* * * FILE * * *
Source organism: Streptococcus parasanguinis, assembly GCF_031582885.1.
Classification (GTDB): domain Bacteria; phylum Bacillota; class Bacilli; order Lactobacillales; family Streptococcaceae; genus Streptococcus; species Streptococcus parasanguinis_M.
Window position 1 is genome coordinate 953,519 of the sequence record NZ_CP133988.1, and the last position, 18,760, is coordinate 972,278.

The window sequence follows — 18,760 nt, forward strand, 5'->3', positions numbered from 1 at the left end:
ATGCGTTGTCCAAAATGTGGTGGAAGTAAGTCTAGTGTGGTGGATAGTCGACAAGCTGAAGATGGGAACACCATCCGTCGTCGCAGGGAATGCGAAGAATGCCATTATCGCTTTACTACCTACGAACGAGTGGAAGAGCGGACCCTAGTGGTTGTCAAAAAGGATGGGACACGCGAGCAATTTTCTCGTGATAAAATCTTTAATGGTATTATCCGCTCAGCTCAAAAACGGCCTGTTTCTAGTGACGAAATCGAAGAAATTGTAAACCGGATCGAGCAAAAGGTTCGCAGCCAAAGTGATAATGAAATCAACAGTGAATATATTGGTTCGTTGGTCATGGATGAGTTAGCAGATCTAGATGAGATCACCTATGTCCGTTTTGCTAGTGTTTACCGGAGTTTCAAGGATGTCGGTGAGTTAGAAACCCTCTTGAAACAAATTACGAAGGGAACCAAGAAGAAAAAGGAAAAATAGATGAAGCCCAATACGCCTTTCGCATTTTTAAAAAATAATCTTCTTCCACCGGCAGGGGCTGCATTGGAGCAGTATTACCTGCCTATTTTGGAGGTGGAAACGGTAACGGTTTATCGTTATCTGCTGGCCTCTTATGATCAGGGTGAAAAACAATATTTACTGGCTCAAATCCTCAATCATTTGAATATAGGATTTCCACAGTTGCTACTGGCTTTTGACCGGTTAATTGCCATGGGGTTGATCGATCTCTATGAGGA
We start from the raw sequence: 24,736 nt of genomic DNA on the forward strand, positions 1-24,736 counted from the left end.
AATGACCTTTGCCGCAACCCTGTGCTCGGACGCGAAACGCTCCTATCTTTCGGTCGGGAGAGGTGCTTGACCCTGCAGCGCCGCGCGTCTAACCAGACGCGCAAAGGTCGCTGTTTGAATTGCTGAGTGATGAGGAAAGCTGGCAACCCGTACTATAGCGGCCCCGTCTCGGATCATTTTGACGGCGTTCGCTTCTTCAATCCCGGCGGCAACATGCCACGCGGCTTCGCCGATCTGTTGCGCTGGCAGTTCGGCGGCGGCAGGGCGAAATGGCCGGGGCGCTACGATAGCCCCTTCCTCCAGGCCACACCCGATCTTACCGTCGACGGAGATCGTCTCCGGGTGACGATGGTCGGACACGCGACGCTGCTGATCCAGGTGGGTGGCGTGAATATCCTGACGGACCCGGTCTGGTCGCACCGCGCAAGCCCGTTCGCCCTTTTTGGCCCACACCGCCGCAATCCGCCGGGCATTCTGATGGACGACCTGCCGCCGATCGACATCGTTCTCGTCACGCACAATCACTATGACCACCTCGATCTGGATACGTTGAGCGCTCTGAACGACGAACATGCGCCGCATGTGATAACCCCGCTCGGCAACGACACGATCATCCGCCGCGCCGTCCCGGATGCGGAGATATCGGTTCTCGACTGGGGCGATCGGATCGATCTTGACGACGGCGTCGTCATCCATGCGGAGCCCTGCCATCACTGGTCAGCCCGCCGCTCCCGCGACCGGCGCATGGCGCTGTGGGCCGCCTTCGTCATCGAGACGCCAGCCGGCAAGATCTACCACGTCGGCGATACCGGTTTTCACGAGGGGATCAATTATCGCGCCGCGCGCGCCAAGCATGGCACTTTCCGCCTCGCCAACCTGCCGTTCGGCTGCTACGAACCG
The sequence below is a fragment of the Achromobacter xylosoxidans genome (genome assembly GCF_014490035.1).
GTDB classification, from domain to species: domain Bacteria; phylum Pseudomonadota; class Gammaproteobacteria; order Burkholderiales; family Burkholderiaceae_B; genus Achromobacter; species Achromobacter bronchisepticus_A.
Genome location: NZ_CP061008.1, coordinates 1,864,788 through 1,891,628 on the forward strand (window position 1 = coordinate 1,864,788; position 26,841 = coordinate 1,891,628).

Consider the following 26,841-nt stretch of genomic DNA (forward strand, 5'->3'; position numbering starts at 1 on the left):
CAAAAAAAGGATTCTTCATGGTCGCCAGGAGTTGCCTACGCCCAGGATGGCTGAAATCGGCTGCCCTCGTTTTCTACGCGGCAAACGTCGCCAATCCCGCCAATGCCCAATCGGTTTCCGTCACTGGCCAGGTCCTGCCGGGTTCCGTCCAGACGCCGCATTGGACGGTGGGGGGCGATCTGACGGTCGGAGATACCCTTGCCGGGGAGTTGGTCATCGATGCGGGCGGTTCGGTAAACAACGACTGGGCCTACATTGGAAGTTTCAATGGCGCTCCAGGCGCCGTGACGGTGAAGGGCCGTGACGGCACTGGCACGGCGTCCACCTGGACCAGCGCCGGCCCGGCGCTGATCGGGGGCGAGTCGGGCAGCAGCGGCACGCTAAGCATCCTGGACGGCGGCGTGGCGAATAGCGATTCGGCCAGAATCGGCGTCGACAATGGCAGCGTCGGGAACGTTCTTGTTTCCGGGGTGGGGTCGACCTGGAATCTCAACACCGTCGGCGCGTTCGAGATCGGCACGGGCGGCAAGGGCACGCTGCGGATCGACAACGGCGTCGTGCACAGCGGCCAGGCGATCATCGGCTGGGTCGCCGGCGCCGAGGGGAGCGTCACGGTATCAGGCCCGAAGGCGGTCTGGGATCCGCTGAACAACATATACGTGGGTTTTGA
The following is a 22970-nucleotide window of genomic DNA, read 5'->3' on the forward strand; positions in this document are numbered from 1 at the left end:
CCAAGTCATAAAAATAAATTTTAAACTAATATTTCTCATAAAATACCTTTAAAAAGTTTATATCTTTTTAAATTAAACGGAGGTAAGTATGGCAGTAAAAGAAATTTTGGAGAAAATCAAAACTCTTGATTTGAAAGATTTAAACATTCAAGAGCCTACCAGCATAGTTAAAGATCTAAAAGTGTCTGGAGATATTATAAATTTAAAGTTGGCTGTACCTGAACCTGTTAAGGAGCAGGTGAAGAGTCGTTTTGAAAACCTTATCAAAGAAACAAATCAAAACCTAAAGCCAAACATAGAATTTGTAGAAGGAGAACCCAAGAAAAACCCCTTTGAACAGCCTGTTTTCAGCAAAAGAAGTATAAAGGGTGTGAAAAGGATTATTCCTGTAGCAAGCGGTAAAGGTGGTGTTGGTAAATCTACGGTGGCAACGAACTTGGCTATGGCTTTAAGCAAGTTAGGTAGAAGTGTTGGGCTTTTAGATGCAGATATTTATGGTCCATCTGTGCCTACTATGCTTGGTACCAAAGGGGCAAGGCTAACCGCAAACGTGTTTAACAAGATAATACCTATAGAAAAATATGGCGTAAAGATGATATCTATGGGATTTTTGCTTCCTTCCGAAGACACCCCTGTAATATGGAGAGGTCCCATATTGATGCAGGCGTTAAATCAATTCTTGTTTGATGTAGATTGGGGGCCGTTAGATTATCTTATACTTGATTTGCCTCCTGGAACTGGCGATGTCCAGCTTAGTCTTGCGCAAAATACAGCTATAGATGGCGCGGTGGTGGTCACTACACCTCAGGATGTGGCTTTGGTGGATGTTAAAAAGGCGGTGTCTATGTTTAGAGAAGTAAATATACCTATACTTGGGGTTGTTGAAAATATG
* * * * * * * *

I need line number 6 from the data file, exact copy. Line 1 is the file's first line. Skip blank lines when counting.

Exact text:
We start from the raw sequence: 24,736 nt of genomic DNA on the forward strand, positions 1-24,736 counted from the left end.